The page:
T-Shirts ain't no walk in the park, she says

T-shirt design

I love it and I hate it. The process, the variables, the finished prodcut- they all can be your favorite thing one minute and the bane of your existence the next. I can't wait to see this puppy finished and on the torso of a coworker. Hopefully he/she will look proud. Superhero pose- go!

I wanted to share this process with you, though. It's a unique one, and there's a lot of things to consider when designing apparel.

Here's where I started:


After the feedback from the team, I moved with the chosen image and started thinking color choices.

After this step I ran into the biggest issue: T-shirt color. Now, it's not really about the color and if people will like it, but more- can we find a company that makes it? It would have been smart to consider the following before designing color paletts:

  • What ink process do you want to use (i.e. look and feel of graphic)
  • Shirt color and style. Have this determined early on if possible.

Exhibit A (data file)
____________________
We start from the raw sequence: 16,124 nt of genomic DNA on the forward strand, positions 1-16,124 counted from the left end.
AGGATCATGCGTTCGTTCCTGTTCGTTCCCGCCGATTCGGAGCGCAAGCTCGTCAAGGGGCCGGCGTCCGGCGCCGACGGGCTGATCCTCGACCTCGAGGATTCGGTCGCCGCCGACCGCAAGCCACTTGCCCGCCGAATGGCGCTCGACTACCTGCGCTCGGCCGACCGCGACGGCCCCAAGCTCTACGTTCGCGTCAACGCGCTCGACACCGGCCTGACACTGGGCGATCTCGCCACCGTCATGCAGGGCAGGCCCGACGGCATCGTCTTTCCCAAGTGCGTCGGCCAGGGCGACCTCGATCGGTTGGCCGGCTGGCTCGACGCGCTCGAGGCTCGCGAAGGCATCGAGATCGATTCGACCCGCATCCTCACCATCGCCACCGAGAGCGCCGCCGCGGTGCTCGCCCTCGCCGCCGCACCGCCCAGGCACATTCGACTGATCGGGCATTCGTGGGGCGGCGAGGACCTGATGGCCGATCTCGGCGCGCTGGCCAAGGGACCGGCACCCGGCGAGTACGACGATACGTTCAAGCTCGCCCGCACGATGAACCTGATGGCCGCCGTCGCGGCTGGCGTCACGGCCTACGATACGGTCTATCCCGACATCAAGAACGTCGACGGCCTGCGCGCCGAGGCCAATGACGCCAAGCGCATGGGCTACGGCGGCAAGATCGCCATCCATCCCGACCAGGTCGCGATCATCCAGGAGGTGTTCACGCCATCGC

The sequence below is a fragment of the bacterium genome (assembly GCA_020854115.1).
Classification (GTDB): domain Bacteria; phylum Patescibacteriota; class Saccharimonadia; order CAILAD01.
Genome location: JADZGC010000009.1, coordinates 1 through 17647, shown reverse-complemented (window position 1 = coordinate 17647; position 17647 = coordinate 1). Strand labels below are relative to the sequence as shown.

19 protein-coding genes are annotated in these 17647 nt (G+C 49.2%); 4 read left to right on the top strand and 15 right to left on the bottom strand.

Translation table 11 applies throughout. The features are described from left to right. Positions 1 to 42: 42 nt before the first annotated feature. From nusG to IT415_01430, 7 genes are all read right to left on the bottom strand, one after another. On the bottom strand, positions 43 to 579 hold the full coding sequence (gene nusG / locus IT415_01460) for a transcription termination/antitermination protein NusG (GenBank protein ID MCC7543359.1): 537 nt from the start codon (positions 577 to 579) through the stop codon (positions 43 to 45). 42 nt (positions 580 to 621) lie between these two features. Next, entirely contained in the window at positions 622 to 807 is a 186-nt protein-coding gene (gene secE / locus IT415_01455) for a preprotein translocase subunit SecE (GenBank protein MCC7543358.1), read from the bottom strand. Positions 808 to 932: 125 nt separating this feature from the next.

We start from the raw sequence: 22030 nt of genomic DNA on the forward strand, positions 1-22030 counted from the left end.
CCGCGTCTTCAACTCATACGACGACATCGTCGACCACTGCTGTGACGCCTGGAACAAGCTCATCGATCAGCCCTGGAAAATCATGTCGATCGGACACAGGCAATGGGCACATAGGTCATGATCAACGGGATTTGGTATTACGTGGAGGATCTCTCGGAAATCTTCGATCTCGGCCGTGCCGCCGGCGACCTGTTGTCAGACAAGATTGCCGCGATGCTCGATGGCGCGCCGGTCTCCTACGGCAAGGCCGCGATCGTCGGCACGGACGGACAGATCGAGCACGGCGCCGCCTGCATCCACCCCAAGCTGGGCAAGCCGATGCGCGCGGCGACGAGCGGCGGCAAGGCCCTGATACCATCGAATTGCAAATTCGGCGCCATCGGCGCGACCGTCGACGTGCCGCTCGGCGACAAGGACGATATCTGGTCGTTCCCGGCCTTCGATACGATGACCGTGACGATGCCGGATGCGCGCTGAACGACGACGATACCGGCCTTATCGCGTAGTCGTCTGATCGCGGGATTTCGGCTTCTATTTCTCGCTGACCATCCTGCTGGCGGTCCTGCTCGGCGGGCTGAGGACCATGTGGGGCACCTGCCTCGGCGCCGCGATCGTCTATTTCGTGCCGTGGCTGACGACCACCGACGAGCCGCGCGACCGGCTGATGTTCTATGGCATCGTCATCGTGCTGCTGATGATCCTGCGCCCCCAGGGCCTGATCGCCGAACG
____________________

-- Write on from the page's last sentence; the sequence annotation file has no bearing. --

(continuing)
• Shirt material. Will the ink work well with preferred material?

This is where it got difficult: I liked the colors in the graphic itself, but I started pasting it onto shirts and it looked like a sticker. It wasn't whole, it didn't match, I couldn't get it to become "one" with the shirt.

So iterate, iterate, iterate!


After several other choices, this is where we landed. We all felt like we'd come to a great place where the graphic, color, shirt all worked together quite harmoniously.

But (and that's a huge butt) the physical t-shirt swatches of the "heather-slate" that we wanted did not actually look like the t-shirt above. grrrr It was waaaaaay darker and therefor, all the colors in the graphic would have had to change. I think the key here is to order samples, find a shirt you want to use early on, and design based on that. The web does not depict colors acuratly.

But in the end, the shirt is going to work. You have to wrap it up and move on.

And we're all so excited to start the printing process with the screen printers. It's the best feeling when you've put so much work into a project and you feel like you've finally landed on something you really really like. You say to yourself, "Oh yeah! That's why I spent so much time on this- I need to get it here."

Not all projects are like that....

If you have any questions, I'm always available! I highly recommend taking the t-shirt design class on Skillshare.com with Chris Delorenzo. He breaks down the process really well, and the designer who runs it does some rad stuff for Johnny Cupcakes.